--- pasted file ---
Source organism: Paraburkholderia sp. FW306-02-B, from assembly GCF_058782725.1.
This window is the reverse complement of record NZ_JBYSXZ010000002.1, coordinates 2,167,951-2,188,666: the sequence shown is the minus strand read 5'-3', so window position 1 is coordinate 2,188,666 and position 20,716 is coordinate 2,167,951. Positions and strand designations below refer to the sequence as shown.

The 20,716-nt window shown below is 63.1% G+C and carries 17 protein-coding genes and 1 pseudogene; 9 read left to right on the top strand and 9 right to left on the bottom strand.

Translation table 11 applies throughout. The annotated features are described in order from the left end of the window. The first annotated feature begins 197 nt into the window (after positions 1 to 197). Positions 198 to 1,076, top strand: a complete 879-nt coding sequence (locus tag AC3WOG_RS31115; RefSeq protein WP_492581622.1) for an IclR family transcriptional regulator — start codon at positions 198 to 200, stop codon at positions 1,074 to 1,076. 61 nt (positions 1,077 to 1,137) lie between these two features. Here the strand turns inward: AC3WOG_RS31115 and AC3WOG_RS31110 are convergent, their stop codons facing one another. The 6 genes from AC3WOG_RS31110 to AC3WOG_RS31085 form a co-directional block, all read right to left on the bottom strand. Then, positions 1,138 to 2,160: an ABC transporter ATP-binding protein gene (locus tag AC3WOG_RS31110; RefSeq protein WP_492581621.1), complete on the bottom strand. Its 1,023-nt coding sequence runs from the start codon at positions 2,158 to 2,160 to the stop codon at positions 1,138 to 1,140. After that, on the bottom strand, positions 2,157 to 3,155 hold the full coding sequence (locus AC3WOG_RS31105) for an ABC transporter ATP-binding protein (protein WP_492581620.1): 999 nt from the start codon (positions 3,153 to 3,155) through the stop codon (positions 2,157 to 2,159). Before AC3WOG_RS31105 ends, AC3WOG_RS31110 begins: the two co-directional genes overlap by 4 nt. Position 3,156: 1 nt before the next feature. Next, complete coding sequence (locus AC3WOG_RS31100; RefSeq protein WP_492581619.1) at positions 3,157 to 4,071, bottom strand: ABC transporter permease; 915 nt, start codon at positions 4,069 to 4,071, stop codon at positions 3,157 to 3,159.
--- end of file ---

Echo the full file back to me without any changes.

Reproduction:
Source organism: Paraburkholderia sp. FW306-02-B, from assembly GCF_058782725.1.
This window is the reverse complement of record NZ_JBYSXZ010000002.1, coordinates 2,167,951-2,188,666: the sequence shown is the minus strand read 5'-3', so window position 1 is coordinate 2,188,666 and position 20,716 is coordinate 2,167,951. Positions and strand designations below refer to the sequence as shown.

The 20,716-nt window shown below is 63.1% G+C and carries 17 protein-coding genes and 1 pseudogene; 9 read left to right on the top strand and 9 right to left on the bottom strand.

Translation table 11 applies throughout. The annotated features are described in order from the left end of the window. The first annotated feature begins 197 nt into the window (after positions 1 to 197). Positions 198 to 1,076, top strand: a complete 879-nt coding sequence (locus tag AC3WOG_RS31115; RefSeq protein WP_492581622.1) for an IclR family transcriptional regulator — start codon at positions 198 to 200, stop codon at positions 1,074 to 1,076. 61 nt (positions 1,077 to 1,137) lie between these two features. Here the strand turns inward: AC3WOG_RS31115 and AC3WOG_RS31110 are convergent, their stop codons facing one another. The 6 genes from AC3WOG_RS31110 to AC3WOG_RS31085 form a co-directional block, all read right to left on the bottom strand. Then, positions 1,138 to 2,160: an ABC transporter ATP-binding protein gene (locus tag AC3WOG_RS31110; RefSeq protein WP_492581621.1), complete on the bottom strand. Its 1,023-nt coding sequence runs from the start codon at positions 2,158 to 2,160 to the stop codon at positions 1,138 to 1,140. After that, on the bottom strand, positions 2,157 to 3,155 hold the full coding sequence (locus AC3WOG_RS31105) for an ABC transporter ATP-binding protein (protein WP_492581620.1): 999 nt from the start codon (positions 3,153 to 3,155) through the stop codon (positions 2,157 to 2,159). Before AC3WOG_RS31105 ends, AC3WOG_RS31110 begins: the two co-directional genes overlap by 4 nt. Position 3,156: 1 nt before the next feature. Next, complete coding sequence (locus AC3WOG_RS31100; RefSeq protein WP_492581619.1) at positions 3,157 to 4,071, bottom strand: ABC transporter permease; 915 nt, start codon at positions 4,069 to 4,071, stop codon at positions 3,157 to 3,159.